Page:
In their April 11 statement, CAN representatives note that the leadership of the Muslim Council was, in its statement, “smart by half when it picked an example of just one arm of Government without addressing the totality of fundamental questions on all the arms of government.”
“Should it not have been better for the Council to have been bold enough to examine the entirety of appointments made by President Muhammadu Buhari as serially referenced by CAN?” officials of the Christian body asked.
According to the Christian leaders, “The NSCIA evaded those troubling issues that are well known not only to Nigerians but members of the international community; those knotty issues that have pushed our country on the edge of a precipice.”
Members of the Christian body said that the past imbalance in Nigeria’s public service “is different from what is happening today when those in power are deliberately overlooking the qualified Christians who should be in different positions.”
As a way forward regarding hiring by government, Nigeria’s Christian leaders “demand some serious adjustments forthwith on the appointments already done, and henceforth desire a paradigm shift in the ways and manners the affairs of this country are run, and appointments are done from time to time as to be clearly reflecting that this country, Nigeria, is not owned by Muslims, but a multi-ethnic and multi-religious country.”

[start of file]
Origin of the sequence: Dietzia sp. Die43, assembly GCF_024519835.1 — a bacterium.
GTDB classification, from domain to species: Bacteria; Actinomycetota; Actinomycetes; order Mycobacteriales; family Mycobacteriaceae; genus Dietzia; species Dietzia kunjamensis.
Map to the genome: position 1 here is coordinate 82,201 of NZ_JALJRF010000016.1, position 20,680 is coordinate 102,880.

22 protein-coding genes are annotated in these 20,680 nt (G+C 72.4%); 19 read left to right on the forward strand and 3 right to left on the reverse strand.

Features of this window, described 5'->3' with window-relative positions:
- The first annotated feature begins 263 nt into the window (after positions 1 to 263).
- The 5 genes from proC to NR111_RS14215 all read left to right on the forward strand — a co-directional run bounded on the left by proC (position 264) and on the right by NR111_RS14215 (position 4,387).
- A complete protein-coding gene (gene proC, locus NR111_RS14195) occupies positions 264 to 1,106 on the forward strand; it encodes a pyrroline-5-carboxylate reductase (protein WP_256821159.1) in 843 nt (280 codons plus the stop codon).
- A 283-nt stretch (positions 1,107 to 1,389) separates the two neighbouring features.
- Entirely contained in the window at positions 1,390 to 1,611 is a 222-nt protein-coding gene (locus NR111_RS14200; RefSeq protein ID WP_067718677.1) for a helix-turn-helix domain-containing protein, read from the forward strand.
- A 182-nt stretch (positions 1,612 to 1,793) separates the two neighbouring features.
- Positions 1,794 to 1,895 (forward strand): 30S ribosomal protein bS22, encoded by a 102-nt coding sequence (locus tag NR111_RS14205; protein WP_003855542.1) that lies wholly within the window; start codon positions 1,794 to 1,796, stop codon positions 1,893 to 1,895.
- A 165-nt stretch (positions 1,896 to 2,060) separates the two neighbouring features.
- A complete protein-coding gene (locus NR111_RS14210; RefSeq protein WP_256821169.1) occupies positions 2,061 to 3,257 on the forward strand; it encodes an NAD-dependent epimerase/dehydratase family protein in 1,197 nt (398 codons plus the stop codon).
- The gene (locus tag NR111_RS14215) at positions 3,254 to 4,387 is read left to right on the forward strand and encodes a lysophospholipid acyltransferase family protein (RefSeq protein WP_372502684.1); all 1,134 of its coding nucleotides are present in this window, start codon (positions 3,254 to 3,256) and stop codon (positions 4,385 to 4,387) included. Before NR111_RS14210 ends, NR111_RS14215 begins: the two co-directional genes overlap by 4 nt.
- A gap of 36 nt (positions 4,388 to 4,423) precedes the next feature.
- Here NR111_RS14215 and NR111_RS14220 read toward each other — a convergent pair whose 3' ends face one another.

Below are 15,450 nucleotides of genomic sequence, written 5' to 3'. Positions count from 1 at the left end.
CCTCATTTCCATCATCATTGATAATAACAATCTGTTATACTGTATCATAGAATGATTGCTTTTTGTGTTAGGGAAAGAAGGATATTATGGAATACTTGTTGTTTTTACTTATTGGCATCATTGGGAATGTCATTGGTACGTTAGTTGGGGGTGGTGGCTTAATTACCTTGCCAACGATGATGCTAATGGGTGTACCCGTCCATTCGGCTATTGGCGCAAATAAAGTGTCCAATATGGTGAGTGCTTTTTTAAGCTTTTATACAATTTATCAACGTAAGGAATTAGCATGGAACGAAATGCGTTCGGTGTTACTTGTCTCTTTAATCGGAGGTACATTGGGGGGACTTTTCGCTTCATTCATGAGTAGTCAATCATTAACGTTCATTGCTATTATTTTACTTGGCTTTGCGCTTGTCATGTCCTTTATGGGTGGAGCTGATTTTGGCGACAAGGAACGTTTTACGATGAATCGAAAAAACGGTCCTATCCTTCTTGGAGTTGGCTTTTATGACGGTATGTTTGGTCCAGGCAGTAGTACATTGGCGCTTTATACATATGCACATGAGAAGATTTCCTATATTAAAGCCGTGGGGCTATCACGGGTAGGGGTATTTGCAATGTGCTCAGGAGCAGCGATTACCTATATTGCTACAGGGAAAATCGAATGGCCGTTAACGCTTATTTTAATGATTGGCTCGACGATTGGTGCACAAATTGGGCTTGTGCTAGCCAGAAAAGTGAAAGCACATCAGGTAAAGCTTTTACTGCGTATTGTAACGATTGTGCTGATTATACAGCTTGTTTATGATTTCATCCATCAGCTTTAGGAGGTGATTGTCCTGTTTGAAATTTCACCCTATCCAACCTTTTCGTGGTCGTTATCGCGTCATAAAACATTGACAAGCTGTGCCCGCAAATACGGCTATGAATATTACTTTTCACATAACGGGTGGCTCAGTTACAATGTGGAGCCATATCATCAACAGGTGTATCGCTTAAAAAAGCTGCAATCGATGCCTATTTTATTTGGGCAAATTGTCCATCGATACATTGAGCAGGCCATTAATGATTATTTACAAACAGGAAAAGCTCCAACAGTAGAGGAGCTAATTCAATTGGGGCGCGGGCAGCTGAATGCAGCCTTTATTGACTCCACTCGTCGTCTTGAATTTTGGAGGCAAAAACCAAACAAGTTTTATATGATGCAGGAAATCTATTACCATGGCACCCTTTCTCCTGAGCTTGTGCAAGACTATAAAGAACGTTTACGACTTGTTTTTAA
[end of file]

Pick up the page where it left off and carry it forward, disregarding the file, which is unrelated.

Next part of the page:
In their April 11 statement, CAN officials also responded to claims by the Muslim leaders that the Central Bank of Nigeria is bankrolling the Christian body, terming the allegations as a “wicked lie and dubious attempt ... to mislead the public.”
Representatives of the ecumenical entity further express displeasure at the “vulgar, immature language and unprintable words” that NSCIA leaders used in their March 29 statement to address their Christian counterparts.
“We are disappointed with the tone of the highest Islamic body in the country for the abysmal and tragic condescension knowing that the Council is made up of eminent and highly respected personalities,” Nigeria’s Christian leaders said.
They added, “This country is greater than anybody or association for that matter. We shall come and go, but the country will outlive all of us. We should therefore avoid both political and religious war and live in peace as one with the understanding that what you do not want others to do to you do not do it unto others.”
“May God help Nigeria to rise above mediocrity, spiraling challenges, and be prosperous in Jesus’ name,” the leadership of CAN implored.